# How to Convert a Load Cell Reading Into Total Weight

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Strain gauge load cells are by far the most common type of load cell-based weighing system in 2010. Strain gauge load cell weighing systems convert weights into analogue output signals that can be further conditioned to indicate weight in digital meters and control systems.

They are used in every area of human endeavour, including commerce, transportation, science and technology, and industry to provide highly accurate real-time weight information. The conversion of load cell readings into useful total weight information requires several calculations based on the load cell's calibration specifications.

- Strain gauge load cells are by far the most common type of load cell-based weighing system in 2010.
- The conversion of load cell readings into useful total weight information requires several calculations based on the load cell's calibration specifications.

Obtain the individual load cell's characteristics. These will usually be shown as basic resistance in ohms, recommended excitation voltage, and sensitivity expressed as mv/V per unit weight in pounds, or millivolts-per-volt, and maximum weight capacity in pounds.

Multiply the load cell's reading in millivolts by the full scale weight of the load cell. If the load cell's reading is 27 millivolts, (0.027-volts) and the load cell's maximum sensing weight is 45.4 Kilogram, this multiplication will yield 2.7 volt-pounds.

Divide the product from Step 2, 2.7 volt-pounds, by sensitivity in millivolts/volt times the excitation voltage. If the load cell's sensitivity is 3 mv/V and the excitation voltage provided by the converter is 10 volts, then the divider will be 30 millivolts or 0.03 volts. The division operation will be 2.7 volt-pounds divided by 0.03 volts, yielding a weight of 40.8 Kilogram on the scale using the load cell. A digital weigh-scale meter would perform this calculation automatically and read out 40.8 Kilogram on its indicator face.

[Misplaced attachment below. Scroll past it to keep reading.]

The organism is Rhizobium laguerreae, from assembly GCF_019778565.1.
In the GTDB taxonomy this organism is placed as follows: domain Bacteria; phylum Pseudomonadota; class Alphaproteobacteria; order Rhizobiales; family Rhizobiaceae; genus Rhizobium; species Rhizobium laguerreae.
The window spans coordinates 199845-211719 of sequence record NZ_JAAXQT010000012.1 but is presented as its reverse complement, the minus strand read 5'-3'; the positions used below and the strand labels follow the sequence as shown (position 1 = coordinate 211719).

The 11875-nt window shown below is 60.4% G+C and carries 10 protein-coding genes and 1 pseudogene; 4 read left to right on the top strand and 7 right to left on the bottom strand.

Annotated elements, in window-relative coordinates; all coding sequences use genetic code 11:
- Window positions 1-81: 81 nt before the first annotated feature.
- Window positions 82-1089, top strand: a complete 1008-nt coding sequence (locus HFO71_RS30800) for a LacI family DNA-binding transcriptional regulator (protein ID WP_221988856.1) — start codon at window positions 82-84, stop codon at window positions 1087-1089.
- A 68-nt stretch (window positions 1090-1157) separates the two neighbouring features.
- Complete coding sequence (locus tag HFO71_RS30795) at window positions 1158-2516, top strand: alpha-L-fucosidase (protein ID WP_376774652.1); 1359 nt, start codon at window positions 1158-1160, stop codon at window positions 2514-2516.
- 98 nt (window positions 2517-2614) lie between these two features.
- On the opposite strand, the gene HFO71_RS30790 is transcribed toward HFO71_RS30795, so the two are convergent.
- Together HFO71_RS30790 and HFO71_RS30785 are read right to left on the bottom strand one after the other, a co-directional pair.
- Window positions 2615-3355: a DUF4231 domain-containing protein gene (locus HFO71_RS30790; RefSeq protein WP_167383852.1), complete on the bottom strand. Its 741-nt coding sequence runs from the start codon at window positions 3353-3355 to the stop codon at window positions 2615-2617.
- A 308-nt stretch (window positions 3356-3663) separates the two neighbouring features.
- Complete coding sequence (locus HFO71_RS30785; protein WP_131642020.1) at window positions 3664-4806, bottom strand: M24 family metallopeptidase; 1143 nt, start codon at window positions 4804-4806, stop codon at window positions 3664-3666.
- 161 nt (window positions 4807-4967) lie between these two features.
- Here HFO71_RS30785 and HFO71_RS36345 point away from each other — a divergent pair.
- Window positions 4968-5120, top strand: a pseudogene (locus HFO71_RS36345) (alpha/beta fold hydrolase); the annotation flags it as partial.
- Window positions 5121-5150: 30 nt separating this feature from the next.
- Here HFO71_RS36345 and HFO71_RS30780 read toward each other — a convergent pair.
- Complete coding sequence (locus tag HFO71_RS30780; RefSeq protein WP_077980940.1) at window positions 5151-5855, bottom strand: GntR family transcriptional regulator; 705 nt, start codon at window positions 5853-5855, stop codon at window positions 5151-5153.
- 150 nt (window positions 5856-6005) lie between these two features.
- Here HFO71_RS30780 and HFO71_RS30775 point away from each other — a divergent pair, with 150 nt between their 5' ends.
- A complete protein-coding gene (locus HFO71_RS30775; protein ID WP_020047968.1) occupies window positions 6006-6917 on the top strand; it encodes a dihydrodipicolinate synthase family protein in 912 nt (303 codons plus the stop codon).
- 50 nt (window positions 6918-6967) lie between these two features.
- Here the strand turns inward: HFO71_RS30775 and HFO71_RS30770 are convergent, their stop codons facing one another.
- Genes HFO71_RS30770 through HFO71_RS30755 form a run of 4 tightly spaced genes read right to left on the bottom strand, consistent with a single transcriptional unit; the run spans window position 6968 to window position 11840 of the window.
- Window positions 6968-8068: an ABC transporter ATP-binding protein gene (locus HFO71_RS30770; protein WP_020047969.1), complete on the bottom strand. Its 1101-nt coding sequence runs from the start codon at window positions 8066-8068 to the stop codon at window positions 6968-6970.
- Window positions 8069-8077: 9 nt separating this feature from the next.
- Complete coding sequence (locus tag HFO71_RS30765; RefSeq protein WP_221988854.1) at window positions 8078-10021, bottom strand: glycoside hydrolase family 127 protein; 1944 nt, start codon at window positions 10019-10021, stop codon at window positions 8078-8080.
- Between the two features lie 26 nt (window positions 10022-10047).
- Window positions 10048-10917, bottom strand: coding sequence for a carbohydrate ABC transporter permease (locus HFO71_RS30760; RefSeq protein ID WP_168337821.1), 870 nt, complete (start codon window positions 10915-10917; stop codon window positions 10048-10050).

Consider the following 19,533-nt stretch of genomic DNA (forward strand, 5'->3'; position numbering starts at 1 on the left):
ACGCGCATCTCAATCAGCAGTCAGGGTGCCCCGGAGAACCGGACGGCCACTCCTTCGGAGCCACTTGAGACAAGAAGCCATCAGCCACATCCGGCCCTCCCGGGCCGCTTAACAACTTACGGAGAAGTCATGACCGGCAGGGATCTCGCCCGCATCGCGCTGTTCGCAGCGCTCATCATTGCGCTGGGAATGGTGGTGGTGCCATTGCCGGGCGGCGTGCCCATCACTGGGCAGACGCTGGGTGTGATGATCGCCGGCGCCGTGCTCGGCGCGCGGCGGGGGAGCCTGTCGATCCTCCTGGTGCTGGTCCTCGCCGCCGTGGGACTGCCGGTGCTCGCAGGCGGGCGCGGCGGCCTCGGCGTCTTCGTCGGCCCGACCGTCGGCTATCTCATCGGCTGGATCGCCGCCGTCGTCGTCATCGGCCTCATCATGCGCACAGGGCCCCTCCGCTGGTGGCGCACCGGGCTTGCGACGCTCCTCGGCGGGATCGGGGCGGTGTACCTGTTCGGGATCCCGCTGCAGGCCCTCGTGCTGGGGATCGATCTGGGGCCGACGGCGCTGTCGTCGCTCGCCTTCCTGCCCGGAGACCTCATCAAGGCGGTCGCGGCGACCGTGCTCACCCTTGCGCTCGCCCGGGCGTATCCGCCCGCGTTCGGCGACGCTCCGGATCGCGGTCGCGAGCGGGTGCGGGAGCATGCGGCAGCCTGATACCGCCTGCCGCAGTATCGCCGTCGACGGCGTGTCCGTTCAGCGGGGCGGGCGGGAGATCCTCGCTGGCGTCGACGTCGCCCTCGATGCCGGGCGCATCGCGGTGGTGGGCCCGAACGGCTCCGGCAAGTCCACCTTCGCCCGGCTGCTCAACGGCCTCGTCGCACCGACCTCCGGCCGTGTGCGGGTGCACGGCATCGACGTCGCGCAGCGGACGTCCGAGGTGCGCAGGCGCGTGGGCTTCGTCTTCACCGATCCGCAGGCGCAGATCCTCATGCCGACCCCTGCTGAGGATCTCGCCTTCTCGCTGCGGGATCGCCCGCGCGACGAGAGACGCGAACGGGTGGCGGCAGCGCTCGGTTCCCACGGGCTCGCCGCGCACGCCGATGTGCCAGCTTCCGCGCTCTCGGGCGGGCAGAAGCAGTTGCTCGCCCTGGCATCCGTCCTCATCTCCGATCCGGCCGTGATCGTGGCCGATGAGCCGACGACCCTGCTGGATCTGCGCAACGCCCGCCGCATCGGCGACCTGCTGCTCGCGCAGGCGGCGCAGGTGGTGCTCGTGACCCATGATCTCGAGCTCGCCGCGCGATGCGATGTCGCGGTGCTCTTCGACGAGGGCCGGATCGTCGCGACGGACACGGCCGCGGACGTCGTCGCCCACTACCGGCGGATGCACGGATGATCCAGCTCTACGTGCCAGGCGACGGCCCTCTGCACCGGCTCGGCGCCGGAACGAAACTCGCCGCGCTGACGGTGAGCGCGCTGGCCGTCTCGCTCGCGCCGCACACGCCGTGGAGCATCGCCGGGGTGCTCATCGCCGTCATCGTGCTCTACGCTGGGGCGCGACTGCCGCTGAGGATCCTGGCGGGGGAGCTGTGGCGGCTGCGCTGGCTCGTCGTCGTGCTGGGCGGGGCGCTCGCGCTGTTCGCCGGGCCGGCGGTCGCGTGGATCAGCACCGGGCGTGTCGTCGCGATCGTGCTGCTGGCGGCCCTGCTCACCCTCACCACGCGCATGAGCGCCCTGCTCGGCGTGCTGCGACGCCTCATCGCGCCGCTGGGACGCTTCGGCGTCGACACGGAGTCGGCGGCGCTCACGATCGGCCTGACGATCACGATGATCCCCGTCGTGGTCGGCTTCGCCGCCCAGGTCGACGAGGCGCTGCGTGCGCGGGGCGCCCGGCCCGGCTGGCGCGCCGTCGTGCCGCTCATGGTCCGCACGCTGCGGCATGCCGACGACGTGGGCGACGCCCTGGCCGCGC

- Divide the product from Step 2, 2.7 volt-pounds, by sensitivity in millivolts/volt times the excitation voltage.
- If the load cell's sensitivity is 3 mv/V and the excitation voltage provided by the converter is 10 volts, then the divider will be 30 millivolts or 0.03 volts.

Obtain the individual load cell's characteristics. These will usually be shown as basic resistance in ohms, recommended excitation voltage and sensitivity expressed as mv/V excitation, per unit weight in kilograms, or millivolts-per-volt, and maximum weight capacity in kilograms.

Multiply the load cell's reading in millivolts by the full scale weight of the load cell. If the load cell's reading is 14 millivolts, (0.014-volts) and the load cell's maximum sensing weight is 500 kilograms, this multiplication will yield 7 volt-kilograms.

Divide the product from Step 2, 7 volt-kilograms, by sensitivity in millivolts/volt times the excitation voltage. If the load cell's sensitivity is 2 mv/V and the excitation voltage provided by the converter is 10 volts, then the divider will be 20 millivolts or 0.02 volts. The division operation will be 7 volt-kilograms divided by 0.02 volts, yielding a weight of 350 kilograms on the scale using the load cell. A digital weigh-scale meter would perform this calculation automatically and read out 350.0 kilograms on its indicator face.

References

Resources

Tips

- Set up a spread sheet calculation if this operation is required often.

Warnings

- Overloading load cells can permanently damage them.

Writer Bio

Pauline Gill is a retired teacher with more than 25 years of experience teaching English to high school students. She holds a bachelor's degree in language arts and a Master of Education degree. Gill is also an award-winning fiction author.